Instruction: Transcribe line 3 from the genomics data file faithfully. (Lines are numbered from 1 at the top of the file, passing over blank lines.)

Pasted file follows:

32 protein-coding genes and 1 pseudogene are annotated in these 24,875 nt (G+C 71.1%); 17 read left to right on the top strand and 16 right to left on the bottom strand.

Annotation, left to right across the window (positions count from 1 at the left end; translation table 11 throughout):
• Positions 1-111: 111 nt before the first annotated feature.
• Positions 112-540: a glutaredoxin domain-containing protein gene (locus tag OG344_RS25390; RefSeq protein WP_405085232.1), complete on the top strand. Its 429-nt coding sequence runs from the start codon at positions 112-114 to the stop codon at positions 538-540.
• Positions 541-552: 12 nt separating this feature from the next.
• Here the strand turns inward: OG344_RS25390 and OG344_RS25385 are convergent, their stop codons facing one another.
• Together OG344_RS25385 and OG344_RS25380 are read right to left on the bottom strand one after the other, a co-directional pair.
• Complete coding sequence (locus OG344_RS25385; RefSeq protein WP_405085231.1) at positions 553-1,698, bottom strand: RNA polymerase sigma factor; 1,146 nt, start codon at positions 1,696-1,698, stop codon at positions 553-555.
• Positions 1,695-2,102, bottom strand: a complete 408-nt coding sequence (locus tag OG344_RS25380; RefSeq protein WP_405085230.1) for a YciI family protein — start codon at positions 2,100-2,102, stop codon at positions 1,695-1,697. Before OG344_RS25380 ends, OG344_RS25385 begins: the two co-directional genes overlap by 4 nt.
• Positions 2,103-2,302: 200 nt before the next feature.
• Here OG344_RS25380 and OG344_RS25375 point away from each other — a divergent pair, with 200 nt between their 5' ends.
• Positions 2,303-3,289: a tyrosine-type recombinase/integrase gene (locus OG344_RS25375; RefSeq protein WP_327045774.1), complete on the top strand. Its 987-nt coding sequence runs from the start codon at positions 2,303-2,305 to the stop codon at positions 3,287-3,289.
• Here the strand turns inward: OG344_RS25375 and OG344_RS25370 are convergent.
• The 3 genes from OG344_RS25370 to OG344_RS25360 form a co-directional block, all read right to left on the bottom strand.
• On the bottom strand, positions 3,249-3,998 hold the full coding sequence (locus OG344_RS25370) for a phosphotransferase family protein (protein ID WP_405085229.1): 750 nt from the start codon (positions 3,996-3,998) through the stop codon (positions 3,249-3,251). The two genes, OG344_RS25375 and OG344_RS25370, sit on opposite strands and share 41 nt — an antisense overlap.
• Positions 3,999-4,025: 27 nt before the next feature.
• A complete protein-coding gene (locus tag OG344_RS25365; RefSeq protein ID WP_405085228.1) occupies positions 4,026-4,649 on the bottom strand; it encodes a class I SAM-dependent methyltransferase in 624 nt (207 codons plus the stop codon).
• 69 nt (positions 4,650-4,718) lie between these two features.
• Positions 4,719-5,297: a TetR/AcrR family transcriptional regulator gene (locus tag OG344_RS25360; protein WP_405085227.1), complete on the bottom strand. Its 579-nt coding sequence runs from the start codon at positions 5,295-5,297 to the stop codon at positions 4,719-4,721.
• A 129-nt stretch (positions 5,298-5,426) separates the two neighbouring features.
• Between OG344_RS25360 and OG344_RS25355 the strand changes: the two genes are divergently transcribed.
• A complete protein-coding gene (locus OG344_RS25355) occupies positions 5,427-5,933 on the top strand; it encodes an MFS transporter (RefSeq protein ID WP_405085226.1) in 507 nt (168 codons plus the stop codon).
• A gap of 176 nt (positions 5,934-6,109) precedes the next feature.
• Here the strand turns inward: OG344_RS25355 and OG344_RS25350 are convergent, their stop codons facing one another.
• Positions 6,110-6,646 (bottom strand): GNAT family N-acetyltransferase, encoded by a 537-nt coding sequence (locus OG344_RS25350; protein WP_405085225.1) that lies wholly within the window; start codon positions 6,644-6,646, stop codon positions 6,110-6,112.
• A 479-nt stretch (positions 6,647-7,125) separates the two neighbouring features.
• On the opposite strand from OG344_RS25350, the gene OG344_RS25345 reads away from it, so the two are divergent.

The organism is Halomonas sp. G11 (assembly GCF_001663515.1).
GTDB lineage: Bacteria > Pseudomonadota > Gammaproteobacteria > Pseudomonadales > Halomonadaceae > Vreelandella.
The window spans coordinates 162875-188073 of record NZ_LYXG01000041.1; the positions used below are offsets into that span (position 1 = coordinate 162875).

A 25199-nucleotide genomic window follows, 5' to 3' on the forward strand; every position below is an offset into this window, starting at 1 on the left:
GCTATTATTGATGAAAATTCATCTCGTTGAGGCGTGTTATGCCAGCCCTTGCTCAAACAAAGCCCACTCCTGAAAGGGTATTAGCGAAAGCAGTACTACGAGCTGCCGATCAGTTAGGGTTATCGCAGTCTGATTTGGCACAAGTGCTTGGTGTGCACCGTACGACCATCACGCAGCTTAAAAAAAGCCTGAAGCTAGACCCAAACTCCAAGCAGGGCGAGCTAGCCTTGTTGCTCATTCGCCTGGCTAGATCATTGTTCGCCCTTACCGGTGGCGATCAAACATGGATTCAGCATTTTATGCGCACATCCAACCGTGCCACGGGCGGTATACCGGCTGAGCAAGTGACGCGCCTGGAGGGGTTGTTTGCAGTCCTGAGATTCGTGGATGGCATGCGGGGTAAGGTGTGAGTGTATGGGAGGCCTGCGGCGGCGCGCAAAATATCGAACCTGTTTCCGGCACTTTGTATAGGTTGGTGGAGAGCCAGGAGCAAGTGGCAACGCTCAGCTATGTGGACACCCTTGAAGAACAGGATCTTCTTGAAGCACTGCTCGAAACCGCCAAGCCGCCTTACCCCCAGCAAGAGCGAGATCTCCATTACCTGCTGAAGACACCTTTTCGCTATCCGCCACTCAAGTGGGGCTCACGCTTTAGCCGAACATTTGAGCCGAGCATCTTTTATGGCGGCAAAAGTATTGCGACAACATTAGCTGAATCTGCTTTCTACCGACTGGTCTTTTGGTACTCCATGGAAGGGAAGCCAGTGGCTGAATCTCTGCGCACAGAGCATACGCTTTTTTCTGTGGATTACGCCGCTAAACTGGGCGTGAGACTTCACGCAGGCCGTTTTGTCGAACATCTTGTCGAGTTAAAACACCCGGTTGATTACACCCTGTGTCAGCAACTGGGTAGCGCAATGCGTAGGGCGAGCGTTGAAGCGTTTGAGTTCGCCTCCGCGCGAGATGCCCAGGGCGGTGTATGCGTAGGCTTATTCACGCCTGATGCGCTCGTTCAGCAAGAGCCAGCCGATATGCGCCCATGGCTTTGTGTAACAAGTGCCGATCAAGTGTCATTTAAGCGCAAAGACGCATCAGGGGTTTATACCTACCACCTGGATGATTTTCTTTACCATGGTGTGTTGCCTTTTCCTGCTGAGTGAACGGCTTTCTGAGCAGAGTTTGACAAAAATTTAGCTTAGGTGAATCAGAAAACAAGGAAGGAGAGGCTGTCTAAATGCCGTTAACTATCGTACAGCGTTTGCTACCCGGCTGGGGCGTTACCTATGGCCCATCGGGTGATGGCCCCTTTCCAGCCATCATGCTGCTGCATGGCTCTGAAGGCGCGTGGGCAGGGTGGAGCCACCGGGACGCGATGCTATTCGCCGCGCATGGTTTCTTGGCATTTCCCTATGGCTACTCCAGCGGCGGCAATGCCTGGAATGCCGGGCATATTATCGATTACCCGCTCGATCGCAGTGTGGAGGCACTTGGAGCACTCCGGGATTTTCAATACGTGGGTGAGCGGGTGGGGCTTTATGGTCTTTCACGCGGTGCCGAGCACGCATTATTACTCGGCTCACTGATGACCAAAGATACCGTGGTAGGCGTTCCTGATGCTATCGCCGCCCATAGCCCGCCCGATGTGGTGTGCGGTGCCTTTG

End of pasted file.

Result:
• Positions 1-111: 111 nt before the first annotated feature.